We’ve all seen social media accounts get shut down left and right in the cannabis industry, especially on Instagram. It’s been happening for years, and brands are often left frustrated and scrambling to appeal or get a new account up quickly.
When your Instagram account is taken down, the first thing you need to do is file an appeal. If you haven’t broken any of the community standards, you should get it back fairly quickly.
But while you’re waiting for an appeal, your customers won’t see your account. Many brands will get impatient and create a new account, which can get complicated and confusing, since you have to change your handle (while keeping it recognizable enough for people to find you again).
I recommend waiting out the appeals process. File several appeals each day and focus your efforts on other networks as you wait. It’s never a good idea to put all your brand’s eggs in one basket, so build up an account on Twitter or another social network.
If you don’t win your appeal after a week and want to start a new account, try to keep the handle as close to the original account as possible. You want users to be able to find you and complicating the handle with too many symbols or punctuation marks makes it difficult to search.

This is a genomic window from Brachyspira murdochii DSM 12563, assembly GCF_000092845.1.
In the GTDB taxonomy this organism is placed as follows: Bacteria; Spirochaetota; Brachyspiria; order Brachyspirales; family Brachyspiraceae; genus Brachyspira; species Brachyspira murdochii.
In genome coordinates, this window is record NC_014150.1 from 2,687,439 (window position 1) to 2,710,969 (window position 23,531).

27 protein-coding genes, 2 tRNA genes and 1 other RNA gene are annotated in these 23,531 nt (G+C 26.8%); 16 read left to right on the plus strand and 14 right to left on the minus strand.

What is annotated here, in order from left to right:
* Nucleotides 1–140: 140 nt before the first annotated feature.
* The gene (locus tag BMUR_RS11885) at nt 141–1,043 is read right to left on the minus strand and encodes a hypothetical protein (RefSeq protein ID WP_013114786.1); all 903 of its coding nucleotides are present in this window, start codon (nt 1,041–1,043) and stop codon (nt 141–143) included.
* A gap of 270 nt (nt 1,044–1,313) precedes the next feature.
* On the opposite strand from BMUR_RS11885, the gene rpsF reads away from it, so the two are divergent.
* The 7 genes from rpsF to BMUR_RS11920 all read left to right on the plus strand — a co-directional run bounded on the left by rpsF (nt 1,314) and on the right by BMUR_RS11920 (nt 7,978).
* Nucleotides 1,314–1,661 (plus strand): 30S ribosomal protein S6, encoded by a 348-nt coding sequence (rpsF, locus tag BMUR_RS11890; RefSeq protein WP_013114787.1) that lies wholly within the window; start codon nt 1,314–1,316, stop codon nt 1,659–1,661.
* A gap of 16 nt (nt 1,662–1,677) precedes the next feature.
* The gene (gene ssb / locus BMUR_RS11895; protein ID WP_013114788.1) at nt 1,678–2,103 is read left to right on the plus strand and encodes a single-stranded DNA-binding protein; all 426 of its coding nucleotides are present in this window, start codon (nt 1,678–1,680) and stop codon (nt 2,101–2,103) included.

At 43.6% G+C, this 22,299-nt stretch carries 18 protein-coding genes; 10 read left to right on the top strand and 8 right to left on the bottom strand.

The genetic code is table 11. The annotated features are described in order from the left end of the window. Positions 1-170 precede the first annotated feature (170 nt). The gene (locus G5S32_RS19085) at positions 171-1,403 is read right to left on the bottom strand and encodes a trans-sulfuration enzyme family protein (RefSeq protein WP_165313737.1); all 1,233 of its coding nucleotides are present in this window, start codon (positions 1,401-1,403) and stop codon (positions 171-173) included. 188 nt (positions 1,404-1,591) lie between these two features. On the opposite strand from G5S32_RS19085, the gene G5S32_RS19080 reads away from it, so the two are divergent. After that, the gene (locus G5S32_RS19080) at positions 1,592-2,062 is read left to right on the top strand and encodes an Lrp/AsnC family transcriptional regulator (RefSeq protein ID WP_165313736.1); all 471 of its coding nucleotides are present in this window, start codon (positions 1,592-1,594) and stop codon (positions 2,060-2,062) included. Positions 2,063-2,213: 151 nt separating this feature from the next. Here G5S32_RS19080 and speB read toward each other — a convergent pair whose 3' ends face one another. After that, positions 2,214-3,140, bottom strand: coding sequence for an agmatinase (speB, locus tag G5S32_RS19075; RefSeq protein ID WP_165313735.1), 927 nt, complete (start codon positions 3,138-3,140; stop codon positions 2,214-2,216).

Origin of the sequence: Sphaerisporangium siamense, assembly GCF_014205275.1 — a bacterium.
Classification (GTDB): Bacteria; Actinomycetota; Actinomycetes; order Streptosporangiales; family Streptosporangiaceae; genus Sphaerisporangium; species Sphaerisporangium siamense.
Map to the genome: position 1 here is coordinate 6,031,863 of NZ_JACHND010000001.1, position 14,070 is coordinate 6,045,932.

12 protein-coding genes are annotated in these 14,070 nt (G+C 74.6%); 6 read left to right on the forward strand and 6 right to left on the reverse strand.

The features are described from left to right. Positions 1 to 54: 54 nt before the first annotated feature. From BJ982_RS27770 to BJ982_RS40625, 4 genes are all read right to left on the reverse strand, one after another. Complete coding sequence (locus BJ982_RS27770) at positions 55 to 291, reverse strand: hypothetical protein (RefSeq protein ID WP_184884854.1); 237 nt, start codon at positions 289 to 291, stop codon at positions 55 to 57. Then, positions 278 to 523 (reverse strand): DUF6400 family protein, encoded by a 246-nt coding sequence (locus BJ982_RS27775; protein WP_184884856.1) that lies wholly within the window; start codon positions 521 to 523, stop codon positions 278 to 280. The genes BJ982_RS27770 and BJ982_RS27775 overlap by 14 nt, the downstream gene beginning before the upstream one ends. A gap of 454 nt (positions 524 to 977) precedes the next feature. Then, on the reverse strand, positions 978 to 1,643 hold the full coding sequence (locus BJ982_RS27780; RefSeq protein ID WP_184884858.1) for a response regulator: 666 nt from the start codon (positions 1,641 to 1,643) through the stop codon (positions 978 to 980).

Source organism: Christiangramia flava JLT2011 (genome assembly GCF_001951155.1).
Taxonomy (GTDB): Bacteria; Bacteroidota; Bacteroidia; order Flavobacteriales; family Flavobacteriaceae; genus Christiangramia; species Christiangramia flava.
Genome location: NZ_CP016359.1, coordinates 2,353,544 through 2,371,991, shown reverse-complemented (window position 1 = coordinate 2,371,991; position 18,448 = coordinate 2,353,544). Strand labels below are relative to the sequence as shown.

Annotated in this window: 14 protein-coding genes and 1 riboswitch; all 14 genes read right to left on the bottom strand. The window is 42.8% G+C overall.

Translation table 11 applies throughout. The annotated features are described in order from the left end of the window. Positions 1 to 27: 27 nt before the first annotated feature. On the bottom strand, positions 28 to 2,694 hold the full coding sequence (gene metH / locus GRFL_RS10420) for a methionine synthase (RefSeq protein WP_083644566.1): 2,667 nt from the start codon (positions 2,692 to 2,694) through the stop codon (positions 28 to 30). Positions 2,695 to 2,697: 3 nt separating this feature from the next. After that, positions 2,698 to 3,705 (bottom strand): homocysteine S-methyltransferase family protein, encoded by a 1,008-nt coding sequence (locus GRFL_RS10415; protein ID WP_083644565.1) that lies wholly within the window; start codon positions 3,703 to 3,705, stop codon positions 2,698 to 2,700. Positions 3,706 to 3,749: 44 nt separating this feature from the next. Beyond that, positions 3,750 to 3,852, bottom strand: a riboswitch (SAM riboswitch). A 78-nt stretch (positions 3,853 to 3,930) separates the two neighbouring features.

Your followers will find you, but if you get shut down again and again, they’re going to wonder why.
When it comes to the content you share on Instagram, it’s highly recommended to read the community standards. The first rule on Instagram is to only share what you own. This doesn’t mean you can steal someone else’s photo and tag them or give attribution in the text of the post. That’s still stealing. Besides, why would you want to brand your company with photos from others? Hire a professional photographer for a couple hours to create a bank of content to save. Be sure to credit them, as it not only gives the photographer more exposure, it’s the right thing to do. The photographer can also post on their account, giving your brand even more exposure with their followers.
Another community standard states that the platform can’t be used to sell cannabis. Since social media is more about branding than selling, this should be a given. Brand your account with your own content and robust text to draw people in and engage with you.
Instagram also doesn’t allow cannabis companies to list any contact information, except for their website. Your account may get shut down for having a street address or phone number on it.
With so few rules on Instagram, it’s not hard to follow them. Your followers expect a professional business, so be sure to create a professional account that adheres to the community standards.
Amy Donohue has been a social media consultant since 2005 and in the cannabis industry since 2014. Her focus is on compliant cannabis social media, to help businesses look professional and erase the stigma surrounding cannabis.